Despite serious misgivings voiced by senior tax officials a year ago, the Armenian government appears to have succeeded in achieving a further sizable increase in its tax revenue envisaged by the state budget for 2012.
According to the latest available government data, the State Revenue Committee (SRC) collected 792.2 billion drams (around $2 billion) in taxes, social security payments and other duties in January-November 2012, a year-on-year increase of almost 12 percent.
The government thus almost certainly met its full-year tax revenue target of 874.4 billion drams, which represents a 13 percent increase over 2011. This was essential for raising its expenditures by 4 percent and at the same time cutting the budget deficit to a level equivalent to just over 3 percent of GDP.
The SRC chief, Gagik Khachatrian, repeatedly called the 2012 revenue target unrealistic in late 2011. One of his deputies, Armen Alaverdian, warned that the tax collection agency will have trouble meeting it if economic growth in Armenia falls short of a 4.2 percent rate forecast by the government.
The Armenian economy was on course to expand by 7 percent last year, according to the National Statistical Service (NSS).
The fiscal data released by the Finance Ministry shows double-digit gains in the collection of most key taxes. Proceeds from value-added tax (VAT), the single largest source of budgetary revenue, were up by 12.6 percent in January-November at 336.7 billion drams. The NSS recorded more modest rises in wholesale and retail trade in the country in this period, suggesting that the VAT receipts were primarily boosted by improved tax administration.
The SRC also collected almost 106 billion drams in corporate profit tax, up by 16.3 percent year on year. The Finance Ministry reported even sharper rises in the collection of excise taxes on tobacco and alcohol, import duties and royalties paid by mining companies. They were somewhat offset by a 3.3 percent rise in social security tax receipts totaling 116 billion drams.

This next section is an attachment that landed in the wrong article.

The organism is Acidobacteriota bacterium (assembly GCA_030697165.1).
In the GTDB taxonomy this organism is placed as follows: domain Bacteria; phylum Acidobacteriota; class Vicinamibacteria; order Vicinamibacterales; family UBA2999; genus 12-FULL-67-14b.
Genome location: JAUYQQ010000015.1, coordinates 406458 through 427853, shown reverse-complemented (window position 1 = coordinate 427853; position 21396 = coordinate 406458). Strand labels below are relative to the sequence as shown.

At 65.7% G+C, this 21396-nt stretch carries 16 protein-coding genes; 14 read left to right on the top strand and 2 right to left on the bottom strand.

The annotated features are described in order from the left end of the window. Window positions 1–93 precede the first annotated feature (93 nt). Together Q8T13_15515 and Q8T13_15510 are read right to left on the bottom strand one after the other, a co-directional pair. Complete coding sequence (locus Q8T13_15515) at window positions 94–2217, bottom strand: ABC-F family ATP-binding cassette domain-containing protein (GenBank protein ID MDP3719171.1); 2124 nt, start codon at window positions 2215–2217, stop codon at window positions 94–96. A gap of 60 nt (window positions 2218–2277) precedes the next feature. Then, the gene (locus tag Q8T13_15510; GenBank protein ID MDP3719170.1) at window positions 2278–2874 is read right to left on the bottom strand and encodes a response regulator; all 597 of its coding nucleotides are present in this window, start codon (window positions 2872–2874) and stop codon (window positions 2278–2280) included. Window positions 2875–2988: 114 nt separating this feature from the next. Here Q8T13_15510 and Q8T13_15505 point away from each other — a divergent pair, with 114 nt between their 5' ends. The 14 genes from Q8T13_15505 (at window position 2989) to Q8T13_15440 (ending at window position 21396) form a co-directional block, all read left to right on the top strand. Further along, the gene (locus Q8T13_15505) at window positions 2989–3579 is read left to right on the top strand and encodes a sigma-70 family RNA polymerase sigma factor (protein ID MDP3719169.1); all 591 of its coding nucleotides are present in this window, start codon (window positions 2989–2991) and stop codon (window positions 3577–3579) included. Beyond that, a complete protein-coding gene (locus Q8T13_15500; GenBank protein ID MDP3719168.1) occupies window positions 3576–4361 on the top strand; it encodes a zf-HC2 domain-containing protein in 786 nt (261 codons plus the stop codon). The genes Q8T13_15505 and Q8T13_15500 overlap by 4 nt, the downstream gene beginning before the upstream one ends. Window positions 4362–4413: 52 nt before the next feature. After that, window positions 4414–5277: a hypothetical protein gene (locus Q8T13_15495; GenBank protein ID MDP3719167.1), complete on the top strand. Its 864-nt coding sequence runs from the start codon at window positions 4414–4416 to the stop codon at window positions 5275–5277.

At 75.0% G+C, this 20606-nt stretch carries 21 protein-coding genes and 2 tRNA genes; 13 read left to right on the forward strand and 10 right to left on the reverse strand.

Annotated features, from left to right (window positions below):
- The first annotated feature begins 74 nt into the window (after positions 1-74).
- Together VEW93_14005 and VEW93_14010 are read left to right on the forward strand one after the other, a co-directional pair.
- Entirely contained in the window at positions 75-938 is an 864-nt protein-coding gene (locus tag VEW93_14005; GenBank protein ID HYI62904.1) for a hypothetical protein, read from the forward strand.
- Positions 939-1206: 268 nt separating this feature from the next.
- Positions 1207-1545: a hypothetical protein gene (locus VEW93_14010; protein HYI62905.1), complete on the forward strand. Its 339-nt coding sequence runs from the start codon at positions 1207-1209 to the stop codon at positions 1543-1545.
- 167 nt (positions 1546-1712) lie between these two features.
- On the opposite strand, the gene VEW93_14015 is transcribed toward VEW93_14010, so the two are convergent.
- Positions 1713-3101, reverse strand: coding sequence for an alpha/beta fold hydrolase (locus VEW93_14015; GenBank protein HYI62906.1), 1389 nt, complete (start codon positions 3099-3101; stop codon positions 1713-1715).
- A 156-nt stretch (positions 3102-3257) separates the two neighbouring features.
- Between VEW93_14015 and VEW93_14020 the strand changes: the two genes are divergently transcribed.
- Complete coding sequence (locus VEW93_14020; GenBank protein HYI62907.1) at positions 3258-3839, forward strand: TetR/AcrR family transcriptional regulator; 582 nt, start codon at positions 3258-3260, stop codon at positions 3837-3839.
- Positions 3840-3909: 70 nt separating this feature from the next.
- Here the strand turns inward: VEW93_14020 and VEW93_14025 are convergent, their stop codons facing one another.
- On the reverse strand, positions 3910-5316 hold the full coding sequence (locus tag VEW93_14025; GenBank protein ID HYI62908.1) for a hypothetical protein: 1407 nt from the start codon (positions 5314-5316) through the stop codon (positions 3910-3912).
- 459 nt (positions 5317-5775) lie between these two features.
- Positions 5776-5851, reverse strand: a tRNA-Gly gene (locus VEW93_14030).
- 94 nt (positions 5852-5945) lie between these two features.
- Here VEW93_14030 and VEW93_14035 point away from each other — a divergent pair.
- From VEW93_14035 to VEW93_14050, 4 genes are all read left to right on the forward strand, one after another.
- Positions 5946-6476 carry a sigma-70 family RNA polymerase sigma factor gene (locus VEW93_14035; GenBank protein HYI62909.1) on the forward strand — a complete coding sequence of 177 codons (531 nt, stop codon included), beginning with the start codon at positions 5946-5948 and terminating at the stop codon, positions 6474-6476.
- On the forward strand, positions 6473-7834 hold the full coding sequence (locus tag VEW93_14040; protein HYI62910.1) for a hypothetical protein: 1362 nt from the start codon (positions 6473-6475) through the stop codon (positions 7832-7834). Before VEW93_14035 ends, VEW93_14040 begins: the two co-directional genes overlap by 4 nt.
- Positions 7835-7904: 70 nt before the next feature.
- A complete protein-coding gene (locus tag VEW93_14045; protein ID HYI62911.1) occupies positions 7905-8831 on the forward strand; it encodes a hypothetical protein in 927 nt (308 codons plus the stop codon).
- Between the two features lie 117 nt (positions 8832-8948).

The Armenian budget for this year commits the government to raising tax revenue by another 13 percent, to 993 billion drams. The government anticipates continued economic growth, projected at over 6 percent, and plans further improvements in tax collection in 2013.
Improved tax administration has been a key declared priority of Prime Minister Tigran Sarkisian’s cabinet. The introduction in January 2011 of mandatory electronic filing and payment for major taxes has been among tax reforms implemented by it in recent years. The government’s overall track record has been mixed so far, however, with tax revenue still accounting for a modest share of the country’s GDP.
Armenia ranked 108th among 184 economies in terms of the quality of tax administration in an annual survey released by the World Bank last October. The Doing Business survey said Armenian firms spend an average of 380 hours a year on dealings with tax and customs officials. The average figure for developed world economies is 176 hours. Corruption and favoritism among tax officials is another serious problem.